Voters in three regional elections punished her party at the polls by flocking to Germany's new anti-immigration party.
- Merkel’s CDU punished at the polls
- Party lost votes in three regional elections
- Right-wing Alternative for Germany made strong gains
Merkel under pressure
— Financial Times (@FT) March 13, 2016
The German Chancellor is coming under pressure to change her policy on migration.
It comes after voters in three regional elections punished her party at the polls by flocking to Germany’s new anti-immigration party.
— The Economist (@TheEconomist) March 11, 2016
Angela Merkel’s Christian Democrats (CDU) lost support in all three states: the industrial state of Baden-Wuerttemberg, the wine-growing region of Rhineland-Palatinate and the eastern state of Saxony-Anhalt.
— POLITICO Europe (@POLITICOEurope) March 13, 2016
The right-wing Alternative for Germany (AfD) took a quarter of the vote in Saxony-Anhalt, making it the second biggest party in the state.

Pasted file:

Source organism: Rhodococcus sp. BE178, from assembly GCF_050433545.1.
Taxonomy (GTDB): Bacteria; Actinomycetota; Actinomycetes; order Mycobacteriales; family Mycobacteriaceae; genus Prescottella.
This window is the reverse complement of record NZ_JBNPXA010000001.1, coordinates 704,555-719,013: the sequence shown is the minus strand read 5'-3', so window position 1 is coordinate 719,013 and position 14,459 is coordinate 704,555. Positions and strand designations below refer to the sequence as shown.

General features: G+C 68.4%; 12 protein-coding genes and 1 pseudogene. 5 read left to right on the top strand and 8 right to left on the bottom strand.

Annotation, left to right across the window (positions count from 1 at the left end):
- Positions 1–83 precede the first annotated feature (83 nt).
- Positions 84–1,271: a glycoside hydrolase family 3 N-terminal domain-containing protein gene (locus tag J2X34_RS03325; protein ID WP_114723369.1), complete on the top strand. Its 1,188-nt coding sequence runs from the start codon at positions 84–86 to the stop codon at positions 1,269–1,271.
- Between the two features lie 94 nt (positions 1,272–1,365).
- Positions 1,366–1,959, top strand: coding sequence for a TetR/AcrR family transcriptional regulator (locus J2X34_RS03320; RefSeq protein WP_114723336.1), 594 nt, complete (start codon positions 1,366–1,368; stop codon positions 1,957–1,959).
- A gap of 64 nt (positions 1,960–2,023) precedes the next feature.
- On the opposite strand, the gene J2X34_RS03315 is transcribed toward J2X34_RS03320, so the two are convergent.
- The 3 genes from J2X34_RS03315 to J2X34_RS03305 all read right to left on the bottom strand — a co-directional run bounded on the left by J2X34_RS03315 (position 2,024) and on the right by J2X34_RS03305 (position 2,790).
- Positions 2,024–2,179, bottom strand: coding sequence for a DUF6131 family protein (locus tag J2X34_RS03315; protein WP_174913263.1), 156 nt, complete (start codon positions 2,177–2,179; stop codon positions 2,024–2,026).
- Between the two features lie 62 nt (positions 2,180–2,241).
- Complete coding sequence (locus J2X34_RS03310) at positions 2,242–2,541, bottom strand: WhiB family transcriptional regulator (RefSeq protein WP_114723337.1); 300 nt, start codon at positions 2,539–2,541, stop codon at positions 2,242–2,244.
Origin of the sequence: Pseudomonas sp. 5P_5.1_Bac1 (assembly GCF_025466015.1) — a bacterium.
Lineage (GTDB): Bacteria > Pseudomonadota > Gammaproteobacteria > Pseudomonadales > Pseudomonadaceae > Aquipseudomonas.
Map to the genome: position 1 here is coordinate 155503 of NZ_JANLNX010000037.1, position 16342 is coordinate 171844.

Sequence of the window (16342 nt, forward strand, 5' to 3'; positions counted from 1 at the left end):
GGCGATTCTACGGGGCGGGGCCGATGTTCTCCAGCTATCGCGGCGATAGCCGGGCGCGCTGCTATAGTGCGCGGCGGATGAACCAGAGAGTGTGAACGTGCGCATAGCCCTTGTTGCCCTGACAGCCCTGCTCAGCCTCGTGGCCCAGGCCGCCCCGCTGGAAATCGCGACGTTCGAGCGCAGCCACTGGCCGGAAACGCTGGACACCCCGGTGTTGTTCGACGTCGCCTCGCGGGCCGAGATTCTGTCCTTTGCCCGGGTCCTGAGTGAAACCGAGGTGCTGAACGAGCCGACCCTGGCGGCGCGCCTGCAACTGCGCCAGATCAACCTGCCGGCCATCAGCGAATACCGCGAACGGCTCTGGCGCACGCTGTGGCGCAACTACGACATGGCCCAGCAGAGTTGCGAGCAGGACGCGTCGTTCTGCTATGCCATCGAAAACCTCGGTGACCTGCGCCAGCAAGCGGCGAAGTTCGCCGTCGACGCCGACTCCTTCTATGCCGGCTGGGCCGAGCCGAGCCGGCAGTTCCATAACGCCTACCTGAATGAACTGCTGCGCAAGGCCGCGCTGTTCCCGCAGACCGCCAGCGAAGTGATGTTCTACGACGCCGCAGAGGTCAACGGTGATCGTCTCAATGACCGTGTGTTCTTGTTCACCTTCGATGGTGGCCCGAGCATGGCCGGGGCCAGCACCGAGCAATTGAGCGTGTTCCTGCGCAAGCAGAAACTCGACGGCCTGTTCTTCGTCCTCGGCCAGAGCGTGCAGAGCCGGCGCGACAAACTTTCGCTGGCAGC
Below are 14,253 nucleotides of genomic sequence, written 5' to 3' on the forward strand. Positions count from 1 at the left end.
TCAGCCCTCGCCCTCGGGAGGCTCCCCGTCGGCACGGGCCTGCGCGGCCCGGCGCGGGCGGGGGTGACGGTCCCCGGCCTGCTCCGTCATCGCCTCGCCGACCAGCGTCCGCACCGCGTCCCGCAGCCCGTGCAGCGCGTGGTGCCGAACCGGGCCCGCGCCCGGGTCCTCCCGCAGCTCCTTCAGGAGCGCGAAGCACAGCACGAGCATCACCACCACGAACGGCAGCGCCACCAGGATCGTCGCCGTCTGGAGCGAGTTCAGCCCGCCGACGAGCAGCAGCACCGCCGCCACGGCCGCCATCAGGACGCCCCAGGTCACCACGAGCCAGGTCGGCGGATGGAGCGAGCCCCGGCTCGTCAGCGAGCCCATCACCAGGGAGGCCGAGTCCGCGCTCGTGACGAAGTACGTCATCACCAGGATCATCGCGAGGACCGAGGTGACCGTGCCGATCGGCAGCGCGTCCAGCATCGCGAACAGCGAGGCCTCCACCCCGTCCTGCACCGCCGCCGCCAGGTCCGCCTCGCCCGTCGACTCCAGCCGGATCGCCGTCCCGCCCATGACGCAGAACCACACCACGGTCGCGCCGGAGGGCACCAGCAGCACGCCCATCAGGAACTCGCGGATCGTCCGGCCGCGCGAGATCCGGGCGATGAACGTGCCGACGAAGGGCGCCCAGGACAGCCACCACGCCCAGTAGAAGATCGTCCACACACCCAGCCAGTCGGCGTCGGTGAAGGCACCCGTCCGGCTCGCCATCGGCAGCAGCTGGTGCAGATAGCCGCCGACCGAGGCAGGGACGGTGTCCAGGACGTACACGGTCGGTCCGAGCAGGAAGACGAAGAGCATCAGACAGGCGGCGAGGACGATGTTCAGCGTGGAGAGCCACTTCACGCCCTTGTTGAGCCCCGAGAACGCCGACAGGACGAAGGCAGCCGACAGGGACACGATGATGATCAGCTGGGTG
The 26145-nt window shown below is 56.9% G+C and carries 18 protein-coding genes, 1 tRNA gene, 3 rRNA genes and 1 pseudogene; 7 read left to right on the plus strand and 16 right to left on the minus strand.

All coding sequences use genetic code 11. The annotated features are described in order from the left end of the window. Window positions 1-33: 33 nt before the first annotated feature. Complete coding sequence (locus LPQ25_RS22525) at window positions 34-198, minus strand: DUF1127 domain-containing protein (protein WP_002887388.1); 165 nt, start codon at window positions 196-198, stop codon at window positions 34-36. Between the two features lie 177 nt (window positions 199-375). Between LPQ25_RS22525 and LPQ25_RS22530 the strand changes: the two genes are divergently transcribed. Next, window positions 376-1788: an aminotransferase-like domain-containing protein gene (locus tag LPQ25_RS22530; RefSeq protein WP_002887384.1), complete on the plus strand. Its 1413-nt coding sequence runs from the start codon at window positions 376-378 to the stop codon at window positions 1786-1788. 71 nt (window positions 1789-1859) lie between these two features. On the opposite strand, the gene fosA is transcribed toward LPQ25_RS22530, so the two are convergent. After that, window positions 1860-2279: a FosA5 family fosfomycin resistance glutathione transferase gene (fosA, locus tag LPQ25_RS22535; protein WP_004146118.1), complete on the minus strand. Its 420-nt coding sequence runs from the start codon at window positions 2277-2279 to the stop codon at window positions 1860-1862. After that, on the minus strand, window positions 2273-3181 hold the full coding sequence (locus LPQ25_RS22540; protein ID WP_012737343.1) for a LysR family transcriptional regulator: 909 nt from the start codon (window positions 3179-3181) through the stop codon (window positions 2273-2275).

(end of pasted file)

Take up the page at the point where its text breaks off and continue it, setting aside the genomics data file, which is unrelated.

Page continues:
The party also made strong gains in the other states.
Germany’s migrant story
- 1.1 million migrants accepted in 2015
- Hundreds of thousands more expected this year
Some in Germany fear their country is being overrun by migrants with cultures that are vastly different to their own.
Angela Merkel has vowed to press ahead with her plan to find a Europe-wide solution to the refugee crisis.
Speaking on Monday, she said there is “no question” that Germany has benefited from the closure of the new Balkan migrant route north into Europe.
What the papers say
“AfD victory shocks German politics”
“The Republic shifts to the right”
“Angela Merkel has experienced a ‘crushing defeat’ on this super-torturous election Sunday, but will likely stick to her political course. The price for this will be a deeply divided conservative group.” – Bild editorial.
What they are saying
“The landscape in Germany changes, we now have a party on the right wing. In former times, we only had big, conservative parties, but now we have a small, right, populist party and that is new for Germany,” – Gero Neugebauer, Berlin Free University
“The main reason is the migrant policy, it does not make sense to talk around it and we will need a long time to reverse the developments of the last six months – which means a tectonic shift of the political landscape in Germany,” – Horst Seehofer, leader of Bavaria’s CSU, a sister-party to Merkel’s CDU.